With the news breaking early this morning that up to 500 million Marriott customers have been victim of a data breach at the hotel giant's Starwood-brand properties going back as early as 2014, Attorney General Peter F. Kilmartin is sharing information on the breach and the steps Rhode Island consumers should take if they believe their information was compromised in the breach.
According to the company, for approximately 327 million of the 500 million customers, the data hacked included passport numbers, emails and mailing addresses. In addition, some credit card details may also have been taken.
Under Rhode Island's data breach statute (RIGL 11-49.3-4), companies that experience a data breach must take certain steps to notify affected consumers and must notify the Attorney General's Office should more than 500 Rhode Island resident be impacted.
Specifically, the statute reads:
In the event that more than five hundred (500) Rhode Island residents are to be notified, the municipal agency, state agency, or person shall notify the attorney general and the major credit reporting agencies as to the timing, content, and distribution of the notices and the approximate number of affected individuals. Notification to the attorney general and the major credit reporting agencies shall be made without delaying notice to affected Rhode Island residents.
In addition, the statute requires notification to affected consumers to include:
d) The notification to individuals must include the following information to the extent known:
(1) A general and brief description of the incident, including how the security breach occurred and the number of affected individuals;
(2) The type of information that was subject to the breach;
(3) Date of breach, estimated date of breach, or the date range within which the breach occurred;
(4) Date that the breach was discovered;
(5) A clear and concise description of any remediation services offered to affected individuals including toll free numbers and websites to contact: (i) The credit reporting agencies; (ii) Remediation service providers; (iii) The attorney general; and
(6) A clear and concise description of the consumer's ability to file or obtain a police report; how a consumer requests a security freeze and the necessary information to be provided when requesting the security freeze; and that fees may be required to be paid to the consumer reporting agencies.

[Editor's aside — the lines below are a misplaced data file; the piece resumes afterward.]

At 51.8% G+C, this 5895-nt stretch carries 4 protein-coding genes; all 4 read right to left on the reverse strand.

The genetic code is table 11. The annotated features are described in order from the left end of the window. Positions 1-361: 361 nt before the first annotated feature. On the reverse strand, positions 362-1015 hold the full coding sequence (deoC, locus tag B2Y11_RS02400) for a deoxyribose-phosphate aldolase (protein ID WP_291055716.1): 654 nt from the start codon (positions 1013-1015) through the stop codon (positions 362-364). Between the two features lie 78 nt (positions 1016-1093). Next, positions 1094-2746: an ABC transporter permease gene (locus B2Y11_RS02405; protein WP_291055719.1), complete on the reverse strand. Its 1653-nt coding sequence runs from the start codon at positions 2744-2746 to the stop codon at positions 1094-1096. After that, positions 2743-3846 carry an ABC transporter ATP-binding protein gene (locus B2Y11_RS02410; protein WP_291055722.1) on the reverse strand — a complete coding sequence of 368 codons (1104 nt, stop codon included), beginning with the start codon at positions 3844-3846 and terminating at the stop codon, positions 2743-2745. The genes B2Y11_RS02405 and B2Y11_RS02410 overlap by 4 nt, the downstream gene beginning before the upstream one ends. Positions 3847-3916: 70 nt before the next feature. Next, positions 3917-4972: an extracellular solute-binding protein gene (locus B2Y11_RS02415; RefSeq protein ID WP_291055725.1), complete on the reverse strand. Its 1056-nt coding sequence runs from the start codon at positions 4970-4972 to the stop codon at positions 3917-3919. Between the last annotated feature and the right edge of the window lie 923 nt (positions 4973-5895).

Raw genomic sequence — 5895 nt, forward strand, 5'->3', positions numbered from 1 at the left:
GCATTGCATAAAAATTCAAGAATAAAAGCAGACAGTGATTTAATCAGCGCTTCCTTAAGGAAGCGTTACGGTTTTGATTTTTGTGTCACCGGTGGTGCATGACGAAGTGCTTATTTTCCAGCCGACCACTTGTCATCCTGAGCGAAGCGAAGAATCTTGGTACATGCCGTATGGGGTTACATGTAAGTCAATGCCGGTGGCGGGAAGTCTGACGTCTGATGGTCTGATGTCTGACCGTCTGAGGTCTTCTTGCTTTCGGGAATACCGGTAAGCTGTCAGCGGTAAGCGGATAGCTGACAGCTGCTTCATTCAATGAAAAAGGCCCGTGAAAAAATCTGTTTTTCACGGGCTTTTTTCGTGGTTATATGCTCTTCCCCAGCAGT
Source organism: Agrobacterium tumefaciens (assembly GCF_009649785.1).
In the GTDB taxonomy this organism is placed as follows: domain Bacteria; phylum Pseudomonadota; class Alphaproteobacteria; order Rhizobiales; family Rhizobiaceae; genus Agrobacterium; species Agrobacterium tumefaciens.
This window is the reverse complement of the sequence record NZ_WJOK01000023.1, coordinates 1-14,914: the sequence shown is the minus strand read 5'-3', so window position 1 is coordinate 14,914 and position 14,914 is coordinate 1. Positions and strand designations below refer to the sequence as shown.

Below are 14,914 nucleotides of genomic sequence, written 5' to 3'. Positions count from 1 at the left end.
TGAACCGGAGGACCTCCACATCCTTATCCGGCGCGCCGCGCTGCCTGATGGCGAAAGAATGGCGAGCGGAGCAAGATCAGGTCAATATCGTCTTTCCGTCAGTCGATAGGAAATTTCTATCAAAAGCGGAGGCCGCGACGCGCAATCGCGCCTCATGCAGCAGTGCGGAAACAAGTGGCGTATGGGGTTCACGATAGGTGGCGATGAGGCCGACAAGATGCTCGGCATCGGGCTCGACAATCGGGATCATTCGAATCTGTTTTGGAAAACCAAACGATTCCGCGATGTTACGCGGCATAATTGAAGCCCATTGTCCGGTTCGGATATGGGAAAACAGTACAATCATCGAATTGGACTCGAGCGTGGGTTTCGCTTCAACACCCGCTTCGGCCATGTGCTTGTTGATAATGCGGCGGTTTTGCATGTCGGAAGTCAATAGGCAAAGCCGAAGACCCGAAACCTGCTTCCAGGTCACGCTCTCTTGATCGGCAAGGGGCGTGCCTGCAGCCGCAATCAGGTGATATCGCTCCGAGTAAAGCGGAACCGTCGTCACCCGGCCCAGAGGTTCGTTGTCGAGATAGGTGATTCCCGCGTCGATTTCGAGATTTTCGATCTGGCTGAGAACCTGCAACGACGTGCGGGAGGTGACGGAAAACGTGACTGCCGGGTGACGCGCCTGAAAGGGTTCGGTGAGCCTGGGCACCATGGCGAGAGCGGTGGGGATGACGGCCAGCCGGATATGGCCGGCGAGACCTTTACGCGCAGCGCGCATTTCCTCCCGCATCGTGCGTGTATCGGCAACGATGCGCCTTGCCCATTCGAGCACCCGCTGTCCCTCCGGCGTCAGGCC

As of now, the Attorney General's Office has not received notification from Marriott that more than 500 Rhode Island residents' information was compromised.
"Although we have not received notification from Marriott at this time, with a breach of this size and scope, it is highly likely that data from more than 500 Rhode Island residents may have been compromised," said Attorney General Peter Kilmartin. "While Marriott has publicly indicated they will contact impacted customers, I urge anyone who has stayed at one of the Starwood-brand hotel properties during the time frame of the breach to take immediate steps to protect themselves."
Marriott has set up a website (https://answers.kroll.com/) and a call center (877-273-9481) for consumers to get more information and to enroll in WebWatcher, which monitors internet sites where personal information is shared and generates an alert if evidence of your personal information is found.
Attorney General Kilmartin suggests consumers take additional steps to protect their identity and prevent scammers from gaining credit in their name, including putting a credit freeze on their credit accounts. Thanks to the advocacy of Attorney General Kilmartin, Rhode Island law now prohibits credit reporting agencies from charging consumers a fee for placing or lifting a credit freeze on their account.
After last year's massive Equifax data breach, Attorney General Kilmartin filed legislation prohibiting credit reporting agencies from charging consumers a fee for placing or lifting a credit freeze on accounts, regardless of age or if a consumer was a victim of identity theft. The measure became law earlier this year.